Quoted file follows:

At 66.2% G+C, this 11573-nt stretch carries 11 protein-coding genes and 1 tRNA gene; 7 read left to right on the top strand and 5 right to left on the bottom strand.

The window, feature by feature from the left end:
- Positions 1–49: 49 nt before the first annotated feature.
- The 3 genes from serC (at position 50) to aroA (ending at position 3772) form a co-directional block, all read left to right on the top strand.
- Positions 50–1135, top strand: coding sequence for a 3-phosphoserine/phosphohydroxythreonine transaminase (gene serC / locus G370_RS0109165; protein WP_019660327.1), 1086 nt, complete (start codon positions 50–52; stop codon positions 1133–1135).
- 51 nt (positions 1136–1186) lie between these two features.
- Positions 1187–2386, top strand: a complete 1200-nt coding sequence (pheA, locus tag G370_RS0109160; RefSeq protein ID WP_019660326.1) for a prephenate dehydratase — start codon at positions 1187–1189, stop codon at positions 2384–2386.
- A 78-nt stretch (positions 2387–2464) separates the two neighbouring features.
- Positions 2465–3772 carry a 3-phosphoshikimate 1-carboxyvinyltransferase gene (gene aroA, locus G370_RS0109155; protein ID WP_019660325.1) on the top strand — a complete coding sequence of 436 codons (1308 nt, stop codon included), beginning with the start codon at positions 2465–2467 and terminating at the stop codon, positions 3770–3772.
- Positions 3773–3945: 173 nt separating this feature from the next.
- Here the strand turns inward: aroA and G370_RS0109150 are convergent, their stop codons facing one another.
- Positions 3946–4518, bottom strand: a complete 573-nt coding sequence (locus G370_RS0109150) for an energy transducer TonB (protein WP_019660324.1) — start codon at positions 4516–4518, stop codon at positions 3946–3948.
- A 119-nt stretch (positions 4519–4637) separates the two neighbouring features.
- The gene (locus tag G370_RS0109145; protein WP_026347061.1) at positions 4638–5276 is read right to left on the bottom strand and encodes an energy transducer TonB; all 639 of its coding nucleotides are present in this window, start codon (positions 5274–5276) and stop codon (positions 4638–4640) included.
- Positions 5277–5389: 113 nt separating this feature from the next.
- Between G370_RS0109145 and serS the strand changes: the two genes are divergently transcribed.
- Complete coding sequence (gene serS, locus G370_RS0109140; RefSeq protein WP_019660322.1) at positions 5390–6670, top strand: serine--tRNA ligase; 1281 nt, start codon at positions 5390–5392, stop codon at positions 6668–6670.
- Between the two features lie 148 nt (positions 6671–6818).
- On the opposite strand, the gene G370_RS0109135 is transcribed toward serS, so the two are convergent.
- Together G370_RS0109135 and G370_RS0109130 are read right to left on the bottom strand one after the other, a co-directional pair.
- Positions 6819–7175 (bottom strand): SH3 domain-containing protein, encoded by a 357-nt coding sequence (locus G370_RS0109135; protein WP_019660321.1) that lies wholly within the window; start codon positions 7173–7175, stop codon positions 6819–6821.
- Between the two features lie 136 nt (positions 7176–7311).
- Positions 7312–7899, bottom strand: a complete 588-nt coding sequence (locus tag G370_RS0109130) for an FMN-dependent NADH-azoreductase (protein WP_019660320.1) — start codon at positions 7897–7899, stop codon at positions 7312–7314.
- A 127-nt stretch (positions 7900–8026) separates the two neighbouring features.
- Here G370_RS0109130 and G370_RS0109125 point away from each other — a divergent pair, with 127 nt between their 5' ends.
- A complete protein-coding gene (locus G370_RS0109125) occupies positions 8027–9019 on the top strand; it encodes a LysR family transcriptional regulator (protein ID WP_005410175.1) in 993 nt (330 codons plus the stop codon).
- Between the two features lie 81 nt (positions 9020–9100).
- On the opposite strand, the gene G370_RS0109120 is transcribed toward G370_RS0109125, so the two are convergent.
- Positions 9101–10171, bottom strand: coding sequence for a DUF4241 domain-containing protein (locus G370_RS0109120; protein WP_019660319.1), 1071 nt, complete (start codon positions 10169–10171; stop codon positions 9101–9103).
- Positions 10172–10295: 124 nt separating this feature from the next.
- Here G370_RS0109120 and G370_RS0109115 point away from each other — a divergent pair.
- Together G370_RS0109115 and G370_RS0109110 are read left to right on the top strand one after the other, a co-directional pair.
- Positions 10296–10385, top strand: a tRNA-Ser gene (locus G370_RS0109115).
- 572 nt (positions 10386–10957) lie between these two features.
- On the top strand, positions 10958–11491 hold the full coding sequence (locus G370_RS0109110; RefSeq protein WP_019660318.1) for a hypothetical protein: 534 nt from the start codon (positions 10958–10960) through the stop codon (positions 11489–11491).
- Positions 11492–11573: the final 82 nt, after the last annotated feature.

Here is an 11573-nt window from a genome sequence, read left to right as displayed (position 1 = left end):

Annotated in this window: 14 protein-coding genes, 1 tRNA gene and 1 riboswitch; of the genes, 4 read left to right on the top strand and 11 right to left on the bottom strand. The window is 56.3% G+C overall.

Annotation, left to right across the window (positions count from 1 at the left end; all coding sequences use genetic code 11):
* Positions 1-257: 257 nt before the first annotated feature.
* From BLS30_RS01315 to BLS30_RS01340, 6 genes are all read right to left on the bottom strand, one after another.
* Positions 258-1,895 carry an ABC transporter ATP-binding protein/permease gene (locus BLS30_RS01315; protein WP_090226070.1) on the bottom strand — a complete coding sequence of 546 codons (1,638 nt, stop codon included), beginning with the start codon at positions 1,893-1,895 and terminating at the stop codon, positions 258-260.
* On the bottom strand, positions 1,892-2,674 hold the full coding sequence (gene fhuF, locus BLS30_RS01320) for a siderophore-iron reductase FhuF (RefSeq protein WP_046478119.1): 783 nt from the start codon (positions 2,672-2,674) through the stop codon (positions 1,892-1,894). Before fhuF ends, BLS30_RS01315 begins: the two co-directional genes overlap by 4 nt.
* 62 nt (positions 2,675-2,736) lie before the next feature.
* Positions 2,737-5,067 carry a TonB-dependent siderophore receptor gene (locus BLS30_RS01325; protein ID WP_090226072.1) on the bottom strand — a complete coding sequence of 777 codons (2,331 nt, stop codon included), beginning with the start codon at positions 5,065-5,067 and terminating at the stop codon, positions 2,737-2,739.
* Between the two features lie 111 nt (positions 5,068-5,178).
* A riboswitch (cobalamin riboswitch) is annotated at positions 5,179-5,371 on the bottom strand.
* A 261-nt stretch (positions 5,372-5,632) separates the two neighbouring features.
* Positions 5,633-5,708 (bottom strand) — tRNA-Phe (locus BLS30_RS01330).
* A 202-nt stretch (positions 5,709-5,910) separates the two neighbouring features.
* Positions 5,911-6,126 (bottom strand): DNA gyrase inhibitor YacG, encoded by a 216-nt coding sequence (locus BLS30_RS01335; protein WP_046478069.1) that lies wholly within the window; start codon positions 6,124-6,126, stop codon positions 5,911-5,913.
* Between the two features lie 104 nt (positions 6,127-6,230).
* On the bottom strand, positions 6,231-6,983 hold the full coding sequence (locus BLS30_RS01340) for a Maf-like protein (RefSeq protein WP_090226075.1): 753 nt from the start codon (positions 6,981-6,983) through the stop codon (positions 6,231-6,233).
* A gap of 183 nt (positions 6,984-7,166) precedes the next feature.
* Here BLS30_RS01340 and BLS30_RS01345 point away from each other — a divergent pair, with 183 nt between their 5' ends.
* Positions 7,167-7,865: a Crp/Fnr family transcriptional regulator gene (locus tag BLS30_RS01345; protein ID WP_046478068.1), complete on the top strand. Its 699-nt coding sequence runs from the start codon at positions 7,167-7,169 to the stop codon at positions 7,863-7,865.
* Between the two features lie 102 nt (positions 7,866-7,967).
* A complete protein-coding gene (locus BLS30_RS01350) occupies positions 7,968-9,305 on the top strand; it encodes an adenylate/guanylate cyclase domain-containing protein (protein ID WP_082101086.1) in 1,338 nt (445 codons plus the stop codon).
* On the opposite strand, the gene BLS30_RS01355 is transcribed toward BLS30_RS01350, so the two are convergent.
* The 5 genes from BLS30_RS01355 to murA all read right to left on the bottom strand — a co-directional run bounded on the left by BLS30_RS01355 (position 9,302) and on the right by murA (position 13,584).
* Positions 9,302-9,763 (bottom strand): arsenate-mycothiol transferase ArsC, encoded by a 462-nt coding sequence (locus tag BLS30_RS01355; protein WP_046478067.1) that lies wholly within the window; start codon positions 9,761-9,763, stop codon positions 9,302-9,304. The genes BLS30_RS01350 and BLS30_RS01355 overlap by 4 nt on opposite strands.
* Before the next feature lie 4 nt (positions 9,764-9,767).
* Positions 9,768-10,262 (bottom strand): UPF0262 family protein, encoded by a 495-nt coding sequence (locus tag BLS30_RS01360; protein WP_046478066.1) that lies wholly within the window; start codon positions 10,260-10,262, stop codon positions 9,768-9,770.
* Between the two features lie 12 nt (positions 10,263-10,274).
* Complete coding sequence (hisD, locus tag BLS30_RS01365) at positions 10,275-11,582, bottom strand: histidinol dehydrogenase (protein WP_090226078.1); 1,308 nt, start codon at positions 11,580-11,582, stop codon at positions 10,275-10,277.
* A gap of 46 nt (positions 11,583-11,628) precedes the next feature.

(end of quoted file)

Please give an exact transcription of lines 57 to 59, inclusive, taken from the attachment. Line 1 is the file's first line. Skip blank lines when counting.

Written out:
* Between the two features lie 102 nt (positions 7,866-7,967).
* A complete protein-coding gene (locus BLS30_RS01350) occupies positions 7,968-9,305 on the top strand; it encodes an adenylate/guanylate cyclase domain-containing protein (protein ID WP_082101086.1) in 1,338 nt (445 codons plus the stop codon).
* On the opposite strand, the gene BLS30_RS01355 is transcribed toward BLS30_RS01350, so the two are convergent.